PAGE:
Lilian van Zyl from Moneysmart made this great infographic showing the current cost differences in SA when it comes to mobile broadband. South Africa’s current explosion of mobile phone use have led to massive increases in the amount of data we use. In fact, we are pretty sure that for some some users, the data bundle attached to a contract is of greater concern than the talk time.
Moneysmart‘s infographic focusses on prepaid data rates, and show some very clear differences in price. The current smaller cellular operators are obviously heading for price war in the data sector, which we feel is a lot more relevant than the recent international call decreases. But enough with the chat, see the infographic below:
Cell C customers will benefit from significantly reduced call rates to more than 227 countries from 1 September.
Following the launch of its 99c per minute call rate to 50 countries in recent months, Cell C has now reduced the call rates to an additional 177 countries.
“We have spent a great deal of time negotiating better termination rates with our international partners. The termination rates, or rates charged by other operators to carry calls on their networks, remain the highest input cost both locally and abroad, when determining call rates,” says Alan Knott-Craig, Cell C CEO.
He says the savings negotiated will be passed on to consumers through reduced international call tariffs. In addition to the reduced tariffs, Cell C has also simplified its price plan to ensure more transparency when making calls abroad.
Countries have been grouped into five different zones according to the new call rates and will be available to prepaid, hybrid and postpaid customers as default rates from 1 September. Calls will be billed on a per second basis and the new rates will be applicable to fixed line and mobile numbers in the respective countries.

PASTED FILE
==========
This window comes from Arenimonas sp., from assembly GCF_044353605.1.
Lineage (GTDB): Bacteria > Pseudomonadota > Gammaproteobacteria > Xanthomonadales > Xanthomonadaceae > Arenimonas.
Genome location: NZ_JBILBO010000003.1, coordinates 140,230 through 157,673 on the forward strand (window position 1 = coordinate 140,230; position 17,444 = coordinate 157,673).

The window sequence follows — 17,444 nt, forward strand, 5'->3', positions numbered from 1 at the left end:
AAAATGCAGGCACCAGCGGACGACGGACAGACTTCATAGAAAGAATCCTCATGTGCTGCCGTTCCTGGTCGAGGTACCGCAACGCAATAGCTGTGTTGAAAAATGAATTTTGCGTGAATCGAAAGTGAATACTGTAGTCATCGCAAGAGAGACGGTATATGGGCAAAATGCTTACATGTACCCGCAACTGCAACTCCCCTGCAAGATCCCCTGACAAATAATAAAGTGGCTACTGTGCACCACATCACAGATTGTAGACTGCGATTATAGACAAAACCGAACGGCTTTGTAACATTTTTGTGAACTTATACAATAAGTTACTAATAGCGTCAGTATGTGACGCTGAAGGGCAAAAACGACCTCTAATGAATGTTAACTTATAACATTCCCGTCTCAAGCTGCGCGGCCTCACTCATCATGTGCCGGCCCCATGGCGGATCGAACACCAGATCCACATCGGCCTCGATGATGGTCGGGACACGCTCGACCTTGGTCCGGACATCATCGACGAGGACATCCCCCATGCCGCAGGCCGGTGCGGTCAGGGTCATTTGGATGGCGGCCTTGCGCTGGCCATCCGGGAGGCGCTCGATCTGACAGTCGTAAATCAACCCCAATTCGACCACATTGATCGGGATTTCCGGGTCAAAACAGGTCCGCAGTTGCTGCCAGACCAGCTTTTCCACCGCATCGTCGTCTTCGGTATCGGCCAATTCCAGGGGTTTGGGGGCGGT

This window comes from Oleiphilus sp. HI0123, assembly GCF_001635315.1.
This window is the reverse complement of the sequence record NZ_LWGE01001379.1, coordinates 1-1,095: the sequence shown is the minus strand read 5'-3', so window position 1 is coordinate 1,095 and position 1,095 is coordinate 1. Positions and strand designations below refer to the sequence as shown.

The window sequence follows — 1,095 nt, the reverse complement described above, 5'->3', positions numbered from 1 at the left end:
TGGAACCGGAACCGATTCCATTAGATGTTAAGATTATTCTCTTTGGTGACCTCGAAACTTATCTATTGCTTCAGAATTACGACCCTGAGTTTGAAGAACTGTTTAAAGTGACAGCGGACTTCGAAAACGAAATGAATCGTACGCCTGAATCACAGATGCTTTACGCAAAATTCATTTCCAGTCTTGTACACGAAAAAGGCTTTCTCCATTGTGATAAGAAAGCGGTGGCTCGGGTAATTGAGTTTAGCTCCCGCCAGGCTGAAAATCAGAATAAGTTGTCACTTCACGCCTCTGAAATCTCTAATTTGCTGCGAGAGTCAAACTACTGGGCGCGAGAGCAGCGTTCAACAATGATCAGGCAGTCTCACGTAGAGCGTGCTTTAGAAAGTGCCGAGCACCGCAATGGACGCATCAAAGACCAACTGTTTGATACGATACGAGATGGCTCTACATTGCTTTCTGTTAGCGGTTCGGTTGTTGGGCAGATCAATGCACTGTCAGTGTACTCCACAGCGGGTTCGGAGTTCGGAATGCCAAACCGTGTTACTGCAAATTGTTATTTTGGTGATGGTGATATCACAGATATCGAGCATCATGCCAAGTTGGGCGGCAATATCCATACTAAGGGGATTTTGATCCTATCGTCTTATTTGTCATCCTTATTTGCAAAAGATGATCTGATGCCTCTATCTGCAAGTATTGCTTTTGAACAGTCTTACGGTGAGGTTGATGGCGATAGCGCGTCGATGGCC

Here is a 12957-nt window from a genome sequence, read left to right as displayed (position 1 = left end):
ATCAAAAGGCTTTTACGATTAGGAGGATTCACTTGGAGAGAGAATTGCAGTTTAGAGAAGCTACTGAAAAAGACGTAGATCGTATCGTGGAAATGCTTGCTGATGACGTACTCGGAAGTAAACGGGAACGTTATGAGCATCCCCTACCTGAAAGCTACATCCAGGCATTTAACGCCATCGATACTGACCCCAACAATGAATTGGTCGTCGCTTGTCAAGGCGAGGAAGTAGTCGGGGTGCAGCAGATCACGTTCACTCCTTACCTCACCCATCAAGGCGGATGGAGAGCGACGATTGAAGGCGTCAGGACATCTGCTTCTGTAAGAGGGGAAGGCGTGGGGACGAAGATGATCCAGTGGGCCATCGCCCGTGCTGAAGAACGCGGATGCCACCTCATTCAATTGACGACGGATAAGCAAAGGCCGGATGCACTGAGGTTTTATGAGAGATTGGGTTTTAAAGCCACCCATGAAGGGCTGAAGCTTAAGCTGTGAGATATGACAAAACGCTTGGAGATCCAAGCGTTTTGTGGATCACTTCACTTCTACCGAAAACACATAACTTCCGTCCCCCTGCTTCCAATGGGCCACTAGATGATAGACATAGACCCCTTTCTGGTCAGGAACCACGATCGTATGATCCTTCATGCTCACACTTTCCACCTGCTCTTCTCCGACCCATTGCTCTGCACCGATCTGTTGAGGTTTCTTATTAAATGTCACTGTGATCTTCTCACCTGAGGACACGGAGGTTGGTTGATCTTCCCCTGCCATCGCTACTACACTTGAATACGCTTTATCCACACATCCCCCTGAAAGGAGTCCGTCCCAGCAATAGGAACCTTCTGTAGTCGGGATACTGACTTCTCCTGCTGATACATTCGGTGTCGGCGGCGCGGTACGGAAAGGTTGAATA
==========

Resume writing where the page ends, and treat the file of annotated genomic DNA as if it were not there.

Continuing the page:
Zone 1 includes 50 countries at a call rate of 99c per minute. Calling destinations in Zone 1 include Angola, Australia, Brazil, France, Germany, India, New Zealand, Nigeria, Pakistan, the UK and USA.
Cell C has launched a new promotion that offers customers five new contract packages that guarantee a brand new handset every 12 months for the duration of the contract selected (1, 2, 3 or 4 years) and significantly reduced Data, SMS and MMS rates in addition to the flat (in and out of bundle, peak and off-peak) 99c per minute on per second billing Voice rate. The promotion will run from 17 August 2012 to 17 November 2012.
“The beauty of this 3 month promotion is not only in the guaranteed new handset that customers will receive at the beginning of every contractual 12-month period but also in the reduced rates. However, this is not a lock-in contract, if you choose a 4-year contract and want to opt out after 1 year, or 2 years, or 3 years, you can at no penalty. But then you will of course only get a new phone at the beginning of each year you are contracted for,” says Cell C CEO Alan Knott-Craig.
In addition to the guaranteed handset annually, customers who sign up for any of the new contracts on promotion will benefit from the company’s still unrivalled flat 99c per minute, on per second billing Voice rate, which includes calls to 50 international destinations, a reduced rate of 25c for Data (per MB), as well as 25c per SMS and MMS for the duration of their contract term.
“Each contract will include monthly airtime that can be used for Voice, SMS, MMS or Data – or any combination of these at rates, never-before-seen in the market. The same reduced rates will also apply for out-of-bundle Voice, Data, SMS and MMS usage.” Says Knott-Craig.